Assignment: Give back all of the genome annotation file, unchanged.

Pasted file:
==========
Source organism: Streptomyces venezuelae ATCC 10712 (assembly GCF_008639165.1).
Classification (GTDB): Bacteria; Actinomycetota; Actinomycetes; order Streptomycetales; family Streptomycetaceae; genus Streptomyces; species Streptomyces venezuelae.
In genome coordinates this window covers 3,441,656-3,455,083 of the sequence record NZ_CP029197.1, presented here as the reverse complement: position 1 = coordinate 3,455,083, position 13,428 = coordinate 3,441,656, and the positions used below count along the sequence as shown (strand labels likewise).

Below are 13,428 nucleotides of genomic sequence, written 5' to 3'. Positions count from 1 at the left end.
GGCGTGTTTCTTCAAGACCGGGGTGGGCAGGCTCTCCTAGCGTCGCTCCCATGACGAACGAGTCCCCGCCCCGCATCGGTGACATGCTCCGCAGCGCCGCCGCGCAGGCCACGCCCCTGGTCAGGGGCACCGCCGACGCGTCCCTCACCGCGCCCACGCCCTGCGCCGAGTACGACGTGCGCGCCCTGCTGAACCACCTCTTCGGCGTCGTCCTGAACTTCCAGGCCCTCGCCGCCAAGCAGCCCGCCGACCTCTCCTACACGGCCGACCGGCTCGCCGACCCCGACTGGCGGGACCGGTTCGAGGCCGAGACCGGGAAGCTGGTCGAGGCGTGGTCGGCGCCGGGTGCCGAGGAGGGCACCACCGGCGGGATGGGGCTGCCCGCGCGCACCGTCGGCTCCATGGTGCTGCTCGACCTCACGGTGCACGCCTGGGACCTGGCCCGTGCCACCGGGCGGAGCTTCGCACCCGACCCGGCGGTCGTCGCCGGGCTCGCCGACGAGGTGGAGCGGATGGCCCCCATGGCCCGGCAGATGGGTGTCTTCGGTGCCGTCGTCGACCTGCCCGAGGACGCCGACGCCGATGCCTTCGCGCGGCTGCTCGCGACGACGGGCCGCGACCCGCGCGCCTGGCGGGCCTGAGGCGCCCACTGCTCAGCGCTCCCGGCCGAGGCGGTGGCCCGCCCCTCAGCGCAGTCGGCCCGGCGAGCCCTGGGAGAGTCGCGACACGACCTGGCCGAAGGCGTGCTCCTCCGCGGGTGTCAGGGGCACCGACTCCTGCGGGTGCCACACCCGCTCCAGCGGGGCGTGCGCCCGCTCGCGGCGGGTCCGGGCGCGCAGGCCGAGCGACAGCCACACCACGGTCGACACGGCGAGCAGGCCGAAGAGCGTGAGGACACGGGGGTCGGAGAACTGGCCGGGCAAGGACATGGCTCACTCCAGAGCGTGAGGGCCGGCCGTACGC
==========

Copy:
Source organism: Streptomyces venezuelae ATCC 10712 (assembly GCF_008639165.1).
Classification (GTDB): Bacteria; Actinomycetota; Actinomycetes; order Streptomycetales; family Streptomycetaceae; genus Streptomyces; species Streptomyces venezuelae.
In genome coordinates this window covers 3,441,656-3,455,083 of the sequence record NZ_CP029197.1, presented here as the reverse complement: position 1 = coordinate 3,455,083, position 13,428 = coordinate 3,441,656, and the positions used below count along the sequence as shown (strand labels likewise).

Below are 13,428 nucleotides of genomic sequence, written 5' to 3'. Positions count from 1 at the left end.
GGCGTGTTTCTTCAAGACCGGGGTGGGCAGGCTCTCCTAGCGTCGCTCCCATGACGAACGAGTCCCCGCCCCGCATCGGTGACATGCTCCGCAGCGCCGCCGCGCAGGCCACGCCCCTGGTCAGGGGCACCGCCGACGCGTCCCTCACCGCGCCCACGCCCTGCGCCGAGTACGACGTGCGCGCCCTGCTGAACCACCTCTTCGGCGTCGTCCTGAACTTCCAGGCCCTCGCCGCCAAGCAGCCCGCCGACCTCTCCTACACGGCCGACCGGCTCGCCGACCCCGACTGGCGGGACCGGTTCGAGGCCGAGACCGGGAAGCTGGTCGAGGCGTGGTCGGCGCCGGGTGCCGAGGAGGGCACCACCGGCGGGATGGGGCTGCCCGCGCGCACCGTCGGCTCCATGGTGCTGCTCGACCTCACGGTGCACGCCTGGGACCTGGCCCGTGCCACCGGGCGGAGCTTCGCACCCGACCCGGCGGTCGTCGCCGGGCTCGCCGACGAGGTGGAGCGGATGGCCCCCATGGCCCGGCAGATGGGTGTCTTCGGTGCCGTCGTCGACCTGCCCGAGGACGCCGACGCCGATGCCTTCGCGCGGCTGCTCGCGACGACGGGCCGCGACCCGCGCGCCTGGCGGGCCTGAGGCGCCCACTGCTCAGCGCTCCCGGCCGAGGCGGTGGCCCGCCCCTCAGCGCAGTCGGCCCGGCGAGCCCTGGGAGAGTCGCGACACGACCTGGCCGAAGGCGTGCTCCTCCGCGGGTGTCAGGGGCACCGACTCCTGCGGGTGCCACACCCGCTCCAGCGGGGCGTGCGCCCGCTCGCGGCGGGTCCGGGCGCGCAGGCCGAGCGACAGCCACACCACGGTCGACACGGCGAGCAGGCCGAAGAGCGTGAGGACACGGGGGTCGGAGAACTGGCCGGGCAAGGACATGGCTCACTCCAGAGCGTGAGGGCCGGCCGTACGC